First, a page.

Extinction Rebellion Autumn Uprising Continues

Last night the met police used a section 14 order banning all protests in relation to extinction rebellions autumn uprising.

Despite this, Extinction Rebellion planted a caravan outside of Mi5 on Millbank this morning. Two UK doctors glued themselves to the caravan in protests at the Government’s failure to act on air pollution. The police are on the scene en mass, and they are stopping and searching people entering the area.

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Eek, I’ve Started A Piece Of Photo-journalism, And I’m Very Excited

I have to say that I am experiencing that wonderful warm glow of having tried something new. Look, it was messy, I have no interview technique. Listening and hearing some while, whilst considering future questions is bloody hard work. I don’t know how people do it.

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But the point is, I’ve just done it. Extinction Rebellion are a group whom I believe in their sound, rational philosophy. If we don’t act now then it will be top late. Armed with my OMD EM 10 MK III and the Mzuiko 14-42 lens, I went to Trafalgar Square and have interviewed two people and taking their portraits. Over the next few days I will repeat the process, and then write up my report for The Sociological Mail

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The report will be written in the style of my photo-essay’s, but will also include quotes from those who I have interviewed. It’s the interviewing that gets me excited. It’s been a joy to interview Mike and Willy today.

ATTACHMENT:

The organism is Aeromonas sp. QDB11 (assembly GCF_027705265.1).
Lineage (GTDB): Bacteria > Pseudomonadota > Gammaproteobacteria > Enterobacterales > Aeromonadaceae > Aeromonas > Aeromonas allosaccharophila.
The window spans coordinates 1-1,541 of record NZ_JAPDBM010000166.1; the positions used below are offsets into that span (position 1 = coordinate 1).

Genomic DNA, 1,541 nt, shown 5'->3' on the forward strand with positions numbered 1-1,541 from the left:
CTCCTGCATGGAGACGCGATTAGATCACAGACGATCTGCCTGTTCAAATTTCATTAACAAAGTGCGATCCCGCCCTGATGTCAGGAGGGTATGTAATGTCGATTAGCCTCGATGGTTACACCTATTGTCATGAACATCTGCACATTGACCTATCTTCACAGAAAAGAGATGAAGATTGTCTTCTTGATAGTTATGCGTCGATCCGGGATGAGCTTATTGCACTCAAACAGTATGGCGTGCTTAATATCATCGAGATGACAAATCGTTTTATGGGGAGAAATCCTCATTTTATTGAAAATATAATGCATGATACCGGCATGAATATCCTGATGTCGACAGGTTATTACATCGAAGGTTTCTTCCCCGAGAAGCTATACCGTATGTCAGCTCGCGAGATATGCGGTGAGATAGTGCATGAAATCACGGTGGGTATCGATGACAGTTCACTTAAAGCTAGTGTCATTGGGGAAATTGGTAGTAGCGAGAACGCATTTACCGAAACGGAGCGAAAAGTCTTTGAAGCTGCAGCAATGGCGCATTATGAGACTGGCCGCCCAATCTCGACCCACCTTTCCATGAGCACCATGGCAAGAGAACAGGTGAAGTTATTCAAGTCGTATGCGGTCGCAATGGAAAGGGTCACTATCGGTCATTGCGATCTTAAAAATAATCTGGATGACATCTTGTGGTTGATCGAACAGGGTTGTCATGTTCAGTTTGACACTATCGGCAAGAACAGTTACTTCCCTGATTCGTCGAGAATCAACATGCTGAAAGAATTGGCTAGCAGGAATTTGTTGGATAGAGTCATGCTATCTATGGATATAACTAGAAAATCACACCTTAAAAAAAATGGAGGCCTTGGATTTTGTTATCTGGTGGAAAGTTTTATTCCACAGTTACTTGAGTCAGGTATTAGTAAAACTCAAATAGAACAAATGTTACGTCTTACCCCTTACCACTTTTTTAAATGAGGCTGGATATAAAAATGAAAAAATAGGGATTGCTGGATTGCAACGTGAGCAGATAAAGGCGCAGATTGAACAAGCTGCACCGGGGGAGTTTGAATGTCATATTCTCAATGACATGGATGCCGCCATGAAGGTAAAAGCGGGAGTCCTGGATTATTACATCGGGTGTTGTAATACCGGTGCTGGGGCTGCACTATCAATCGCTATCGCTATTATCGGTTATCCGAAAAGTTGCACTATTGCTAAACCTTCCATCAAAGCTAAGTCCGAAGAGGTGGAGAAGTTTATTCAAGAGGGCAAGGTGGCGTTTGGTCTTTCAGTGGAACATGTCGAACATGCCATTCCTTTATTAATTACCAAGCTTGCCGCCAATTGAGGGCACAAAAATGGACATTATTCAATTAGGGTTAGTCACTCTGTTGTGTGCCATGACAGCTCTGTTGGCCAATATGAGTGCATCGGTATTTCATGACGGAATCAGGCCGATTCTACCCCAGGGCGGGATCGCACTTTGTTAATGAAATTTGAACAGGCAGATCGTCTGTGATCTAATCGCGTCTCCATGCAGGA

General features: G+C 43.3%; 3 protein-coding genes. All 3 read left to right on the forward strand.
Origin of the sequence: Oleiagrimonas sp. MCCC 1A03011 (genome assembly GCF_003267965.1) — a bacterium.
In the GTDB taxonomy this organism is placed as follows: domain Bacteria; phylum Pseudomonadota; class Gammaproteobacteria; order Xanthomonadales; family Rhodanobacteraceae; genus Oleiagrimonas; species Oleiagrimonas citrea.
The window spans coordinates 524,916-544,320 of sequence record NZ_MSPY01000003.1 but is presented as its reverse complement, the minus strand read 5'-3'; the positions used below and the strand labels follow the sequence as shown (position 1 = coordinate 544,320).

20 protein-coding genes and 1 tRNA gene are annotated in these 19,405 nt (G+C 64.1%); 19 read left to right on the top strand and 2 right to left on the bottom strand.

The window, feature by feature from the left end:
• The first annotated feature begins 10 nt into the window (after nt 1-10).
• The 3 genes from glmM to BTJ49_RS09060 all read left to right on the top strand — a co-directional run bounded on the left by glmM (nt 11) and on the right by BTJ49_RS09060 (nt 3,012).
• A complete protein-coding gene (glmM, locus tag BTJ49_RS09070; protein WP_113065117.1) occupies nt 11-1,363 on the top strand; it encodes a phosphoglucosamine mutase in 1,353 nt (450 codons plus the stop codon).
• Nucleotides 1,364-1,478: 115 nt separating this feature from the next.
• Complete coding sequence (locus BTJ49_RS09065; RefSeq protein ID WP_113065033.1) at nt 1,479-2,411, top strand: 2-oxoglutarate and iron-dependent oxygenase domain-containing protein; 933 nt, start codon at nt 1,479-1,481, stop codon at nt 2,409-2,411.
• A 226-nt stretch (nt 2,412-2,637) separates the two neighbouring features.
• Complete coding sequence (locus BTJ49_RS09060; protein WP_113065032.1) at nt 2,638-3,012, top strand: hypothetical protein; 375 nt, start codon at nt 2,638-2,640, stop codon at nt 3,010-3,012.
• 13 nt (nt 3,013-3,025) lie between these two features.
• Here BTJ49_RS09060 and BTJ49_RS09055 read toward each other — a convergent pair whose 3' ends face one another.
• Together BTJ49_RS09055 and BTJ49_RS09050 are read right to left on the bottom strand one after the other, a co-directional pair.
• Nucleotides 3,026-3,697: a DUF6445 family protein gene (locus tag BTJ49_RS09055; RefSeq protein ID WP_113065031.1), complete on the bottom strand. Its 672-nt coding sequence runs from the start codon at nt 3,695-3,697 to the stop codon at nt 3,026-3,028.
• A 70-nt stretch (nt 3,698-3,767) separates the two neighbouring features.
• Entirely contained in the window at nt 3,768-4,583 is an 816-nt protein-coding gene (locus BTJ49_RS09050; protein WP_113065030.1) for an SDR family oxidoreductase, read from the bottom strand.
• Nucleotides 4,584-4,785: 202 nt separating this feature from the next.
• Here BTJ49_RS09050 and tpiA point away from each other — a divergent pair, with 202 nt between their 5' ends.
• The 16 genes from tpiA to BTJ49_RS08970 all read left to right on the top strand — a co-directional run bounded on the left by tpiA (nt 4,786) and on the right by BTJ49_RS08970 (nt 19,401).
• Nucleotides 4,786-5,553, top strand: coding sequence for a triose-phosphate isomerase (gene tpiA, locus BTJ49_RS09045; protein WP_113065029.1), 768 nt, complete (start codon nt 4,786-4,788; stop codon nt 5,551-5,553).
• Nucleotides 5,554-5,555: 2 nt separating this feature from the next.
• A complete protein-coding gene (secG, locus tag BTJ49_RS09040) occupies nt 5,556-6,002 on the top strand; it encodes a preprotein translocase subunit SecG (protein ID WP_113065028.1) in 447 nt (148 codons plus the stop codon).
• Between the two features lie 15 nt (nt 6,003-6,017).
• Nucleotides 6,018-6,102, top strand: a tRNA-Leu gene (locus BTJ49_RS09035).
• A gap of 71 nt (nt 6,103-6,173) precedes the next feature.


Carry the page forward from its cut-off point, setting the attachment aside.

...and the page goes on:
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Photographically, photo-journalism has not been a genre that I’ve felt an affinity for, but I can see how it dances around with the kind of photography of which I’m passionate, but I can now see potential.

The Listening Place

Face-to-face support for those who no longer feel life is worth living

The Listening Place is a London based charity who provide face to face support for those who feel life is no longer worth living. I do not believe that I would be alive if it hadn’t been for the support of The Listening Place.

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My initial contact was a self referral over the telephone, followed by a face to face assessment at Meade Mews. It felt more like an informal chat about my current difficulties.

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The next step was recieving a phone call to confirm that I was being offered support, and a date for the first session. Sessions are once a fortnight, same day, same time and with the same volunteer. After six sessions there is a review to see whether support is still required.